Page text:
Criminal Justice Reform in 2018 – What’s Happening

Criminal Justice Reform

Our headlines seem filled with stories about crimes throughout the country.  If the number of criminal lawyers is any indication it might seem like the overall incidence of crime was on the rise.  However, a careful look at the data shows that the overall rate of crime has remained constant in this generation and it is the rate and total population of incarcerated individuals that has increased – mainly due to stricter sentencing guidelines and changes to laws, such as prostitution in Australia.

If the goal is to scale back incarceration several important areas of the justice system need to be addressed.  Here are some examples:


Some state legislatures have examined their probation systems and begun offering probation to third time non-violent offenders.  They have also offered the same in the case of first-time, low-level violent offenses such as a simple battery.  Other areas have reformed their laws to expand probation eligibility, reclassifying low-level felonies as misdemeanors, streamlining the parole review mechanism, and limiting admissions for technical violations.

Fixing The Race Issue

It is no surprise that there is a wide disparity in the racial representation among prison populations.  In some areas legislatures have adopted new procedures called “racial impact statements”.  These are studies that show how particular sentencing guidelines may have a disproportionate impact on one race over another, or one segment of society more than another.  Some proposed laws require the legislature to show good cause why they enacted any law that disproportionately affects one race more than another.  In another case, an oversight board monitors and implements practices to rectify structural race issues in the justice system.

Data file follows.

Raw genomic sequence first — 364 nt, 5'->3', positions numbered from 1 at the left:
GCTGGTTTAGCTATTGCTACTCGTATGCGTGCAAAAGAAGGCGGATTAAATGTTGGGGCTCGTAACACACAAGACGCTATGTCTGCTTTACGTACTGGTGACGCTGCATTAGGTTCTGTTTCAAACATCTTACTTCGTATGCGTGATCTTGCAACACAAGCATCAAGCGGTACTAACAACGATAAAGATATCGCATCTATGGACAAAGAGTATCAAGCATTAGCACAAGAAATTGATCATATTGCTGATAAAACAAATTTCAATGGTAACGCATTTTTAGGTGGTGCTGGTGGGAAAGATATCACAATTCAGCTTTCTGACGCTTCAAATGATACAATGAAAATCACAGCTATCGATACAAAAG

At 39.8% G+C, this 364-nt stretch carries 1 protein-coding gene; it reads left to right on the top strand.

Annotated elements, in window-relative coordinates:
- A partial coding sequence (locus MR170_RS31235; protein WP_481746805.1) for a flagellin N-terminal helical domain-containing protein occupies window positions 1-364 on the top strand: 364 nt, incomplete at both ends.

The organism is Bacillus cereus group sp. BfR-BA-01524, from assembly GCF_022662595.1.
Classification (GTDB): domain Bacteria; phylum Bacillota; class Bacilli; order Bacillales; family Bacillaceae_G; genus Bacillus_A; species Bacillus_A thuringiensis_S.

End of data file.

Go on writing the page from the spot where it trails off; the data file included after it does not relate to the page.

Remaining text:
Raising the Age

In many locales, children as young as 16 are prosecuted as adults.  Many jurisdictions are now re-thinking these rules, with some passing legislation raising the juvenile jurisdiction age limit to 18 for non-violent crimes.


Many thousands of people convicted of drug offenses are prohibited from receiving public assistance.  Some jurisdictions have elected to opt out of these restrictions and begin allowing those convicted of drug offenses to begin to receive the assistance they need, coupled with state provided drug treatment and counseling.  Other states have chosen to forgo drug testing as a requirement before a person qualifies for state help.

A Voting Solution

In many instances those convicted of serious crimes are not allowed to vote.  However, some jurisdictions have started to rethink this policy.  They have contemplated changes to the list of crimes where even if convicted a person would retain their right to vote.  Doing so allows them a voice and helps reintegrate them completely into society.

A Fighting Chance

Many obstacles face those returning to life and work after a period of incarceration.  Access to higher education can be limited because of questions on college applications about previous criminal convictions.  The opportunity work is curtailed because of the same types of questions.  Even the ability to obtain housing can become almost impossible when a potential landlord enquires about past behavior or crimes.  To address this issue some states are restricting public and private colleges from asking about convictions in the initial application process.  Other states have delayed these questions in the application process for state jobs while other jurisdictions have given incentives to landlords to offer housing to those who have convictions on their record.

There are many other types of reform happening in the criminal justice arena, these are just a few, however they may significantly impact, in a positive way, the chances non-violent offenders have to re-establish a healthy life back in society.